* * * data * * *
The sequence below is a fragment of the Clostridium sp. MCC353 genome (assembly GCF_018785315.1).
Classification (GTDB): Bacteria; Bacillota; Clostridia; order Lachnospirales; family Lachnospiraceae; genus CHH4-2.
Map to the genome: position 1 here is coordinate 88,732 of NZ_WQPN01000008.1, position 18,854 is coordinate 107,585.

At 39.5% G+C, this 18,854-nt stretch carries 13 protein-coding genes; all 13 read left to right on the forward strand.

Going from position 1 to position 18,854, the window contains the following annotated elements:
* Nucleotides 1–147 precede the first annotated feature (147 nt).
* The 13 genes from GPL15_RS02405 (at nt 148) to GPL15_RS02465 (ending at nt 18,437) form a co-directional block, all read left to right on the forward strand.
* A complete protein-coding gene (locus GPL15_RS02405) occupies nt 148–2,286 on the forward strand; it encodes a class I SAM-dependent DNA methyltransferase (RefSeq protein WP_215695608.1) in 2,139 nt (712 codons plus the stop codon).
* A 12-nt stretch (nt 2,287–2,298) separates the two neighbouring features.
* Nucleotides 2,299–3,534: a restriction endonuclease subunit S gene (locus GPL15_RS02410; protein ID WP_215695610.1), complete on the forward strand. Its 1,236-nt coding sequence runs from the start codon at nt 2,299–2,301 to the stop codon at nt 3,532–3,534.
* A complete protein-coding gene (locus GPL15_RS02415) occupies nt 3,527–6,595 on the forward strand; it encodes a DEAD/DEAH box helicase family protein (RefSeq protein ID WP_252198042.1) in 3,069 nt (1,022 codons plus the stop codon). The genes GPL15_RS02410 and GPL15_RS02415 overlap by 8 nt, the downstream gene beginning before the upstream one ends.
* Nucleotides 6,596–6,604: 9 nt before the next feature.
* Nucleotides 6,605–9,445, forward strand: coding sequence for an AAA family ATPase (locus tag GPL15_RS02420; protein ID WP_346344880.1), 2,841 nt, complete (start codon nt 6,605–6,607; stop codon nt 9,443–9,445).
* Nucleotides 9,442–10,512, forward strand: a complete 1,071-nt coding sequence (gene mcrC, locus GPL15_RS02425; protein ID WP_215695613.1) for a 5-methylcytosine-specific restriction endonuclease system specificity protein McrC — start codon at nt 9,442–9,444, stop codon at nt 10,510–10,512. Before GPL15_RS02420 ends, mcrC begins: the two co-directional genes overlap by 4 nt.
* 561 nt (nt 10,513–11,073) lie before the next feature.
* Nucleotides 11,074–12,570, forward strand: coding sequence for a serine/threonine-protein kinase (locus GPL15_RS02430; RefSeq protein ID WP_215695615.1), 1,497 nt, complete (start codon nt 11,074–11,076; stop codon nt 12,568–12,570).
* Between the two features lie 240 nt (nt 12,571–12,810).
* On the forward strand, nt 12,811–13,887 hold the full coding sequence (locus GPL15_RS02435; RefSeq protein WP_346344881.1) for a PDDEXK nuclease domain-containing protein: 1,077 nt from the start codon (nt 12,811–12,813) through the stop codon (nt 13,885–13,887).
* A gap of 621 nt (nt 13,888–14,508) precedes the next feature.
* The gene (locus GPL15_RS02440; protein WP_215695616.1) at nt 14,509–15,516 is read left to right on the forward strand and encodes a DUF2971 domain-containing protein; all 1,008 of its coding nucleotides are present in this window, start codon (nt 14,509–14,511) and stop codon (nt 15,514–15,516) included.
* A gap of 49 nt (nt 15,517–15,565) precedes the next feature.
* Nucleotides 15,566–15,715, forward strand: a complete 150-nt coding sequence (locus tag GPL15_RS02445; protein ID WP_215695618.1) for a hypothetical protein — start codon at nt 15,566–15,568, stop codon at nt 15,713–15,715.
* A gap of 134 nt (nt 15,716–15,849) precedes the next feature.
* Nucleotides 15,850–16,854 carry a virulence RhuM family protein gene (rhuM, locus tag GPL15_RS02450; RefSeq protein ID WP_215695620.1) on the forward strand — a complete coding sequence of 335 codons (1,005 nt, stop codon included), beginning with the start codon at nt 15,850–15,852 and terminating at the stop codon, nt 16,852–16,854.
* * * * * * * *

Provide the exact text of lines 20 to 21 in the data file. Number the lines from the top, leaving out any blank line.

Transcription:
* The gene (locus GPL15_RS02440; protein WP_215695616.1) at nt 14,509–15,516 is read left to right on the forward strand and encodes a DUF2971 domain-containing protein; all 1,008 of its coding nucleotides are present in this window, start codon (nt 14,509–14,511) and stop codon (nt 15,514–15,516) included.
* A gap of 49 nt (nt 15,517–15,565) precedes the next feature.